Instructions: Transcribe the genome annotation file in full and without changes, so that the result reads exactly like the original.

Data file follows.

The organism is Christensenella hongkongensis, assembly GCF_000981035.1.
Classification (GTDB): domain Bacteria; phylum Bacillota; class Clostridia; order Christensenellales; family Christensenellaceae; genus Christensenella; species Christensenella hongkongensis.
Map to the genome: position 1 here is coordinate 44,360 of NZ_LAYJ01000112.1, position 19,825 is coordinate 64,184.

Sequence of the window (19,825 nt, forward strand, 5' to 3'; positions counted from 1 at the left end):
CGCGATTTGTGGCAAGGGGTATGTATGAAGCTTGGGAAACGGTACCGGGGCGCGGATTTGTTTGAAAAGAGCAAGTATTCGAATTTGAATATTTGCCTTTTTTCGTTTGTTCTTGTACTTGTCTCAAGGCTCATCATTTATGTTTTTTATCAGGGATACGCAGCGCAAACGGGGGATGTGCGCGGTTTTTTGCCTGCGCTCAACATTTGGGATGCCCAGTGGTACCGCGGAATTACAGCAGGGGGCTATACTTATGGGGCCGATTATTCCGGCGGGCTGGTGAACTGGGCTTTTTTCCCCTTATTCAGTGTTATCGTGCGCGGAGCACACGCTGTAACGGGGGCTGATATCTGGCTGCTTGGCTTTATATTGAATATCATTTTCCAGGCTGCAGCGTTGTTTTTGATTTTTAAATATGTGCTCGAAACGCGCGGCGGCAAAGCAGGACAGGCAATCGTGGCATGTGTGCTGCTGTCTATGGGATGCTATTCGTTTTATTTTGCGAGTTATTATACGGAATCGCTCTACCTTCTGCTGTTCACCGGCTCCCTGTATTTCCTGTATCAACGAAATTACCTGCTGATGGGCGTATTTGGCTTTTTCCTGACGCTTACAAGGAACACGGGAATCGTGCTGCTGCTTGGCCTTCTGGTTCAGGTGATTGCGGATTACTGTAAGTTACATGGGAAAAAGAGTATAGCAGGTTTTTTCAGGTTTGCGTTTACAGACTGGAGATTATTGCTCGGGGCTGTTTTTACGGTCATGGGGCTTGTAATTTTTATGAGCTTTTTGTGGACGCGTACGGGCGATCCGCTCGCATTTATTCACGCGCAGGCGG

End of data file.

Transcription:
The organism is Christensenella hongkongensis, assembly GCF_000981035.1.
Classification (GTDB): domain Bacteria; phylum Bacillota; class Clostridia; order Christensenellales; family Christensenellaceae; genus Christensenella; species Christensenella hongkongensis.
Map to the genome: position 1 here is coordinate 44,360 of NZ_LAYJ01000112.1, position 19,825 is coordinate 64,184.

Sequence of the window (19,825 nt, forward strand, 5' to 3'; positions counted from 1 at the left end):
CGCGATTTGTGGCAAGGGGTATGTATGAAGCTTGGGAAACGGTACCGGGGCGCGGATTTGTTTGAAAAGAGCAAGTATTCGAATTTGAATATTTGCCTTTTTTCGTTTGTTCTTGTACTTGTCTCAAGGCTCATCATTTATGTTTTTTATCAGGGATACGCAGCGCAAACGGGGGATGTGCGCGGTTTTTTGCCTGCGCTCAACATTTGGGATGCCCAGTGGTACCGCGGAATTACAGCAGGGGGCTATACTTATGGGGCCGATTATTCCGGCGGGCTGGTGAACTGGGCTTTTTTCCCCTTATTCAGTGTTATCGTGCGCGGAGCACACGCTGTAACGGGGGCTGATATCTGGCTGCTTGGCTTTATATTGAATATCATTTTCCAGGCTGCAGCGTTGTTTTTGATTTTTAAATATGTGCTCGAAACGCGCGGCGGCAAAGCAGGACAGGCAATCGTGGCATGTGTGCTGCTGTCTATGGGATGCTATTCGTTTTATTTTGCGAGTTATTATACGGAATCGCTCTACCTTCTGCTGTTCACCGGCTCCCTGTATTTCCTGTATCAACGAAATTACCTGCTGATGGGCGTATTTGGCTTTTTCCTGACGCTTACAAGGAACACGGGAATCGTGCTGCTGCTTGGCCTTCTGGTTCAGGTGATTGCGGATTACTGTAAGTTACATGGGAAAAAGAGTATAGCAGGTTTTTTCAGGTTTGCGTTTACAGACTGGAGATTATTGCTCGGGGCTGTTTTTACGGTCATGGGGCTTGTAATTTTTATGAGCTTTTTGTGGACGCGTACGGGCGATCCGCTCGCATTTATTCACGCGCAGGCGG